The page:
Kia Ora Friends!
It is not often enough that Pacific Peoples’ Partnership can travel to meet with our friends and partners in the South Pacific. Resources permitting, it is something we should aspire to do more often. Being present in real time helps to deepen relationships north-south and leads to stronger programming outcomes. But this travel comes at a real cost to both the environment and to our bottom line, so such trips are always designed to maximize this precious time and opportunity.
For the last week, I have been a fortunate guest in the lands of the long white cloud, Aotearoa. Here on the north island along with partner Ora Barlow Tukaki of Toitoi Manawa Trust, we travelled to Ōtaki to participate within the International Funders for Indigenous Peoples (IFIP) Pacific Regional Hui hosted by the JR McKenzie Trust. Ora and I presented “Rising Tides – The Power and the Potential of Indigenous Collaboration.” This centered on how Indigenous peoples of the north and south Pacific are journeying together to gather and share knowledge for the betterment of our communities, building solidarity in response to the critical global issues facing us all. We also announced our upcoming partnered conference: “Red Tide: International Indigenous Climate Action Summit” which will be held in Te Kaha, New Zealand in May 2018 and are currently working together on the logistical elements of this important gathering through to the end of the week.
Our time in Ōtaki was truly inspirational, approximately 175 participants explored the conference theme: Remembering Our Past, Reclaiming Our Future. Central to this topic were presentations from Māori Iwi (tribe) members from the local host community, they shared the struggle and triumph to reclaim their language and culture, their results are nothing short of a cultural renaissance. Keynote presenter Mereana Selby shared how in 1975 there were no fluent Māori speakers under the age of 30 in their Iwi, and how they determined to radically shift this reality. They launched Generation 2000 a 25-year strategic intervention with underlying principles that recognized: our people are our wealth; our languages are a treasure; the Marae (spiritual and cultural house) is our home and that self-determination is essential. Their self-correcting mechanisms included: an educational model, strategies for economic impact, and renormalizing the language. Factors to success included: clear tribal authority, the establishment of a Māori Centre for Higher Learning, recognition that children are their most effective marketers, the product is bilingualism, and it is benefited by a solid infrastructure, that is grounded in the environment, all Māori designed, built and controlled. The result is northing short of their survival as 50% of their under 30s Iwi members are now fluent in the Māori language. This major accomplishment will soon be recognized with Ōtaki`s designation of the first bilingual town in New Zealand!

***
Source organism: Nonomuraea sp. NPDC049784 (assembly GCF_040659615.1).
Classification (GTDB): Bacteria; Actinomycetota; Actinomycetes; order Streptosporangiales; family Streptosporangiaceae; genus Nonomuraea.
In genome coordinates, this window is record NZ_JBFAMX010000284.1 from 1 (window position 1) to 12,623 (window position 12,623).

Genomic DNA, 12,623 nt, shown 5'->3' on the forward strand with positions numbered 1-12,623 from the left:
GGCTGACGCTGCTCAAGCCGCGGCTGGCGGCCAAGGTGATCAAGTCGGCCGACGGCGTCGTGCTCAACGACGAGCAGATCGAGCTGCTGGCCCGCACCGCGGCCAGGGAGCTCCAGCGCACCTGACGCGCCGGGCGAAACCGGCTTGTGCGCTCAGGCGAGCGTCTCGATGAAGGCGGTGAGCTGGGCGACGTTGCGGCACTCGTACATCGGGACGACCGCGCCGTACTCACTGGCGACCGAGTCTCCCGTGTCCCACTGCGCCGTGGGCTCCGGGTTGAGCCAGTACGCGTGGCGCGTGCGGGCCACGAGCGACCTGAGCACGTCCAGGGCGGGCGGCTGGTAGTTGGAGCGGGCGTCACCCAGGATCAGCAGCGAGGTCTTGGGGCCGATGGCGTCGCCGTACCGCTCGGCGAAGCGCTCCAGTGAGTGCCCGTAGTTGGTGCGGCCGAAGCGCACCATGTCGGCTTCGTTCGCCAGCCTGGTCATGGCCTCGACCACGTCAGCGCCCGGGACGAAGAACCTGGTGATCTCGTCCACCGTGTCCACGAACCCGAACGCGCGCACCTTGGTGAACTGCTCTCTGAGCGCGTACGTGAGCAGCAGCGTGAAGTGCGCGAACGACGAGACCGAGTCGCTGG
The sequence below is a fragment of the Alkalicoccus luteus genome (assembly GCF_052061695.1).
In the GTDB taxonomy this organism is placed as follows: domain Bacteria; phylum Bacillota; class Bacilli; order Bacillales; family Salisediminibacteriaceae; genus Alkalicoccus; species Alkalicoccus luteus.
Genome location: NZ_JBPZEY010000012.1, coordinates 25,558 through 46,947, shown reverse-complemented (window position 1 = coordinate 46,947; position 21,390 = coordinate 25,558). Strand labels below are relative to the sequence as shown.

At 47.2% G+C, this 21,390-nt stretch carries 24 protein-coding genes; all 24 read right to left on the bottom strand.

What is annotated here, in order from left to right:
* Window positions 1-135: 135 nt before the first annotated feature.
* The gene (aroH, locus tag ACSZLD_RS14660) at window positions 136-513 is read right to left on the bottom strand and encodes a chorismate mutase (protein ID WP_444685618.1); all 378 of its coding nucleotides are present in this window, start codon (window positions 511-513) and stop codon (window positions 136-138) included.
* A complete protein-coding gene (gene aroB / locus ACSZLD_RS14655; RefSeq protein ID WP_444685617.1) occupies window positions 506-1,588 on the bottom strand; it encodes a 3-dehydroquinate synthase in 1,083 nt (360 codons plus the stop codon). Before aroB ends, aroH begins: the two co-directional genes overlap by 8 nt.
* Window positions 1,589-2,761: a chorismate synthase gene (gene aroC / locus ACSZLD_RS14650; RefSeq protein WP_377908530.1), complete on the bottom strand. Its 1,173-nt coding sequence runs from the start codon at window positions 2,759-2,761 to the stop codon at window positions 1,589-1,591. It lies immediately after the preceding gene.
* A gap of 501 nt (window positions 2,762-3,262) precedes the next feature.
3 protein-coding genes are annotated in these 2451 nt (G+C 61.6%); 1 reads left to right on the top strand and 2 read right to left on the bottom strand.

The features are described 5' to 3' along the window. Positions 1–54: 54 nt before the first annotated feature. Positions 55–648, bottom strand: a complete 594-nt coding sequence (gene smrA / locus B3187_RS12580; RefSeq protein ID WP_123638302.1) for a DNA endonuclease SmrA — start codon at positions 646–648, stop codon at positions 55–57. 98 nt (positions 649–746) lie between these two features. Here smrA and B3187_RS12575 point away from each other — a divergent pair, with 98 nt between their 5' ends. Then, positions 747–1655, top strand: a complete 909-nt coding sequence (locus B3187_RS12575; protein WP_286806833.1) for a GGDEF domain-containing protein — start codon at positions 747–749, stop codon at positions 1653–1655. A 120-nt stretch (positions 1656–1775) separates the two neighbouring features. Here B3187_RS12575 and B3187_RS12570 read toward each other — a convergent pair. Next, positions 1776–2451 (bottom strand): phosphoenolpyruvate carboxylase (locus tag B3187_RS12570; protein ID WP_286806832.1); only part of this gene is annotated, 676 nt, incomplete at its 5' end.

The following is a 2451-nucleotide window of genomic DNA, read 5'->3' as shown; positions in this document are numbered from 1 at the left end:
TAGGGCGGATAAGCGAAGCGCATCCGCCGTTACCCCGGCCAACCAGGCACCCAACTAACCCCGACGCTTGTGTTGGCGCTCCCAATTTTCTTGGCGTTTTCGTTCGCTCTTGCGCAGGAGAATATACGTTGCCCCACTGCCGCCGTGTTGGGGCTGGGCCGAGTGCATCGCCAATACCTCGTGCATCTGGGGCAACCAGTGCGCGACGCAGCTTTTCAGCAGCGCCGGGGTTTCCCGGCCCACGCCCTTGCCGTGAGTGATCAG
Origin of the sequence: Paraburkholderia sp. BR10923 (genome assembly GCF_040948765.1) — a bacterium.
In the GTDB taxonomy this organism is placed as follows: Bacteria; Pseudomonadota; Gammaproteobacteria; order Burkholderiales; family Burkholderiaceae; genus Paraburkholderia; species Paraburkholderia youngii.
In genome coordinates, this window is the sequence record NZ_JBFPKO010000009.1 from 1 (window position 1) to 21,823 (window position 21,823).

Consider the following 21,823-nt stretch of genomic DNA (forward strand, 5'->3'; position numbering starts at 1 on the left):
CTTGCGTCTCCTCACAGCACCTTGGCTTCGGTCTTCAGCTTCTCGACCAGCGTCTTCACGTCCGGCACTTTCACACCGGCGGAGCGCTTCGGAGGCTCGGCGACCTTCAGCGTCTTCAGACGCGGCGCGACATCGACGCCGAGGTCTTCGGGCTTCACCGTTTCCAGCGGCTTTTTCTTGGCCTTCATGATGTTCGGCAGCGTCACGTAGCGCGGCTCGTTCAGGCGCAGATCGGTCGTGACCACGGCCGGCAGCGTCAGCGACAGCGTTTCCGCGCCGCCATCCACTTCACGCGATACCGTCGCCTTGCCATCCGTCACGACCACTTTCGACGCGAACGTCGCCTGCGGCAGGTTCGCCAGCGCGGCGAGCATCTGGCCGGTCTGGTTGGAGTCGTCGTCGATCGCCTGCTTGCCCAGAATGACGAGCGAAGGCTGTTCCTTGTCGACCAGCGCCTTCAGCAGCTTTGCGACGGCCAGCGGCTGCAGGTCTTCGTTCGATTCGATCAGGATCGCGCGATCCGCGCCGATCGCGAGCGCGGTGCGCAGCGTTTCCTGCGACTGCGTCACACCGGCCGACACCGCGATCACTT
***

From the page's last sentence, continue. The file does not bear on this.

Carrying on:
Presentations and experiences varied over the course of the Hui, with sessions grounded in the principles of IFIP’s values of Respect, Responsibility, Reciprocity and Relationship. They covered topical and political subjects such as how foreign investment is exploiting Oceania’s resources including experimental sea bed mining that threatens Pacific peoples and our ocean, and further how in response to climate change, Islanders are not advocating to keep the global temperature below a 2 degrees increase, but rather 1.5 as this is the bare minimum of what is required to ensure the survival of South Pacific peoples (Maureen Penjueli, Pacific Network on Globalization); we also learned about tactics to increase participation in remote schools in Australia through finding intercultural spaces and mutual ways that respect Aboriginal values, traditions and cultures with transformative strategies for deeper engagement of parents and caregivers in the school systems… a journey towards the in between worlds (by Arama Mataira); several sessions reviewed the importance of Indigenous food sovereignty and showcased values of Māori food production through Hua Parakore certification program (Dr. Jessica Hutchinson). What was clear from all these rich sessions was the importance of sharing our diverse journeys and in building solidarity. As we are all so much stronger for the shared experiences and learnings.
On the heels of this inspired experience I sit in reflection at Te Kaha`s seaside now in the dark. The power is out and a tropical storm is blasting us. In a few days, I leave for Fiji which is also currently threatened by Cyclone Donna, a most unseasonable storm and weather permitting, I will visit the Loreto School for which we have raised funds in support of their recovery from Cyclone Winston in 2016.
It is indeed timely that we set the groundwork for Red Tide: International Indigenous Climate Action Summit. Climate change is real, and affecting the most vulnerable nations, those that had no significant contribution towards its realization. Canada must step up and address our part in this crisis, as noted by Dr. Rhys Jones at the regional hui “climate change is the intensification of colonization“especially given our north American carbon footprint and 150 years of colonization experience in Canada, it is time to accept our responsibility in this international crisis and do what is right, this means more than talk… it is time for action.
Enclosed in this edition of Pasifik Currents are updates, reports and articles on our Pacific Stream event, Red Tide, the Stand For Truth campaign, Intern reflections and our featured partner MediaNet. Happy reading to you and please do not forget to continue your ongoing support.
We cannot journey without you!